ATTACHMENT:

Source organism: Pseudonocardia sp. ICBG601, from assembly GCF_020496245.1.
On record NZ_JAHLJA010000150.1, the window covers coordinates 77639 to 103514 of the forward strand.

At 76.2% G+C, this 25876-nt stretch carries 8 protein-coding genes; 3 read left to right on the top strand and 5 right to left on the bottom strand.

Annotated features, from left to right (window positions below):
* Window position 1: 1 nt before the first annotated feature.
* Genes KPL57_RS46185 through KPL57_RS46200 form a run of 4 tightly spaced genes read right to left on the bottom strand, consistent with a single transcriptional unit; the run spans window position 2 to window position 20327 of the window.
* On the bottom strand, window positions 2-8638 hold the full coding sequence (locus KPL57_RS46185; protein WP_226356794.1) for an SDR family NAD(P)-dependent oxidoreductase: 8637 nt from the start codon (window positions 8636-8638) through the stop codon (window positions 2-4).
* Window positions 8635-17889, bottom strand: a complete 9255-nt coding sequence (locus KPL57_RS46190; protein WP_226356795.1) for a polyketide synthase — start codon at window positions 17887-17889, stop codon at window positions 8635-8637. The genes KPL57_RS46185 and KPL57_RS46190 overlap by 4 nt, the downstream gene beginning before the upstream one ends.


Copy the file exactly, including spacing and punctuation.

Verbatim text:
Source organism: Pseudonocardia sp. ICBG601, from assembly GCF_020496245.1.
On record NZ_JAHLJA010000150.1, the window covers coordinates 77639 to 103514 of the forward strand.

At 76.2% G+C, this 25876-nt stretch carries 8 protein-coding genes; 3 read left to right on the top strand and 5 right to left on the bottom strand.

Annotated features, from left to right (window positions below):
* Window position 1: 1 nt before the first annotated feature.
* Genes KPL57_RS46185 through KPL57_RS46200 form a run of 4 tightly spaced genes read right to left on the bottom strand, consistent with a single transcriptional unit; the run spans window position 2 to window position 20327 of the window.
* On the bottom strand, window positions 2-8638 hold the full coding sequence (locus KPL57_RS46185; protein WP_226356794.1) for an SDR family NAD(P)-dependent oxidoreductase: 8637 nt from the start codon (window positions 8636-8638) through the stop codon (window positions 2-4).
* Window positions 8635-17889, bottom strand: a complete 9255-nt coding sequence (locus KPL57_RS46190; protein WP_226356795.1) for a polyketide synthase — start codon at window positions 17887-17889, stop codon at window positions 8635-8637. The genes KPL57_RS46185 and KPL57_RS46190 overlap by 4 nt, the downstream gene beginning before the upstream one ends.